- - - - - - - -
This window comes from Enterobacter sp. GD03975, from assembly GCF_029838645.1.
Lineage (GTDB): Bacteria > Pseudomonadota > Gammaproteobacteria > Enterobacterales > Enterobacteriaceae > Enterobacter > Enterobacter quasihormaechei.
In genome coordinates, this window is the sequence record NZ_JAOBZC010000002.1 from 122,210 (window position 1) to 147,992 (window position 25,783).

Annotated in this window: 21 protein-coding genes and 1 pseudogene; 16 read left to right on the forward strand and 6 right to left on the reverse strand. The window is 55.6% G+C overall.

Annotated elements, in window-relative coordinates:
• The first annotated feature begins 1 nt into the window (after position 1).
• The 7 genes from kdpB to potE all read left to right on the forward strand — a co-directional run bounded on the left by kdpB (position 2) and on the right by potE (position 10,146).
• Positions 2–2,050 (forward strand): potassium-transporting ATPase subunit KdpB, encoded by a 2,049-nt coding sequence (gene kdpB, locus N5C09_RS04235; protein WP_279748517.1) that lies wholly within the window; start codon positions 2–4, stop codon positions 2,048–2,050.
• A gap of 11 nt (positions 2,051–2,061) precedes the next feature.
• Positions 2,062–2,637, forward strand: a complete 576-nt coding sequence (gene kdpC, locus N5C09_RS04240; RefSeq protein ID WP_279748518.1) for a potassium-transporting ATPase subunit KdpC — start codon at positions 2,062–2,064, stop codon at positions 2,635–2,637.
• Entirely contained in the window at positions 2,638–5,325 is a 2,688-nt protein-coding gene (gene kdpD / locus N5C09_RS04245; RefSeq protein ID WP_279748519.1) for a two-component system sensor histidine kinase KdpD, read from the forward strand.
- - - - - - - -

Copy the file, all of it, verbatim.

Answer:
This window comes from Enterobacter sp. GD03975, from assembly GCF_029838645.1.
Lineage (GTDB): Bacteria > Pseudomonadota > Gammaproteobacteria > Enterobacterales > Enterobacteriaceae > Enterobacter > Enterobacter quasihormaechei.
In genome coordinates, this window is the sequence record NZ_JAOBZC010000002.1 from 122,210 (window position 1) to 147,992 (window position 25,783).

Annotated in this window: 21 protein-coding genes and 1 pseudogene; 16 read left to right on the forward strand and 6 right to left on the reverse strand. The window is 55.6% G+C overall.

Annotated elements, in window-relative coordinates:
• The first annotated feature begins 1 nt into the window (after position 1).
• The 7 genes from kdpB to potE all read left to right on the forward strand — a co-directional run bounded on the left by kdpB (position 2) and on the right by potE (position 10,146).
• Positions 2–2,050 (forward strand): potassium-transporting ATPase subunit KdpB, encoded by a 2,049-nt coding sequence (gene kdpB, locus N5C09_RS04235; protein WP_279748517.1) that lies wholly within the window; start codon positions 2–4, stop codon positions 2,048–2,050.
• A gap of 11 nt (positions 2,051–2,061) precedes the next feature.
• Positions 2,062–2,637, forward strand: a complete 576-nt coding sequence (gene kdpC, locus N5C09_RS04240; RefSeq protein ID WP_279748518.1) for a potassium-transporting ATPase subunit KdpC — start codon at positions 2,062–2,064, stop codon at positions 2,635–2,637.
• Entirely contained in the window at positions 2,638–5,325 is a 2,688-nt protein-coding gene (gene kdpD / locus N5C09_RS04245; RefSeq protein ID WP_279748519.1) for a two-component system sensor histidine kinase KdpD, read from the forward strand.